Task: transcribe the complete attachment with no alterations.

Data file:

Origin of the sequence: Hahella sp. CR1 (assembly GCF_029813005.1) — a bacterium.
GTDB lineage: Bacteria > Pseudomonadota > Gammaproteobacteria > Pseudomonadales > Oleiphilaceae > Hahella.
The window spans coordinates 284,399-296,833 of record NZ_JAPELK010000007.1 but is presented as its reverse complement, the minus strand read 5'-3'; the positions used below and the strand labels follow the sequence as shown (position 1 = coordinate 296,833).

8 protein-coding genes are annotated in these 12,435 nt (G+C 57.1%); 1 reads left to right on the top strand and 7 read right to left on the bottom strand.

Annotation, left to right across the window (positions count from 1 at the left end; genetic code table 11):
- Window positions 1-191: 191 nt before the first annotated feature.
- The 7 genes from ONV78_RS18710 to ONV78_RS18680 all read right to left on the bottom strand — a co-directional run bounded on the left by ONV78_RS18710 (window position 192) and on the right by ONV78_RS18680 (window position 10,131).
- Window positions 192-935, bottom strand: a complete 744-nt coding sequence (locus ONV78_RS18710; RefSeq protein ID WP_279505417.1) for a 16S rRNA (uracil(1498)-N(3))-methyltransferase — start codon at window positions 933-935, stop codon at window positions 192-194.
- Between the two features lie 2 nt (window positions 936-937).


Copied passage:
Origin of the sequence: Hahella sp. CR1 (assembly GCF_029813005.1) — a bacterium.
GTDB lineage: Bacteria > Pseudomonadota > Gammaproteobacteria > Pseudomonadales > Oleiphilaceae > Hahella.
The window spans coordinates 284,399-296,833 of record NZ_JAPELK010000007.1 but is presented as its reverse complement, the minus strand read 5'-3'; the positions used below and the strand labels follow the sequence as shown (position 1 = coordinate 296,833).

8 protein-coding genes are annotated in these 12,435 nt (G+C 57.1%); 1 reads left to right on the top strand and 7 read right to left on the bottom strand.

Annotation, left to right across the window (positions count from 1 at the left end; genetic code table 11):
- Window positions 1-191: 191 nt before the first annotated feature.
- The 7 genes from ONV78_RS18710 to ONV78_RS18680 all read right to left on the bottom strand — a co-directional run bounded on the left by ONV78_RS18710 (window position 192) and on the right by ONV78_RS18680 (window position 10,131).
- Window positions 192-935, bottom strand: a complete 744-nt coding sequence (locus ONV78_RS18710; RefSeq protein ID WP_279505417.1) for a 16S rRNA (uracil(1498)-N(3))-methyltransferase — start codon at window positions 933-935, stop codon at window positions 192-194.
- Between the two features lie 2 nt (window positions 936-937).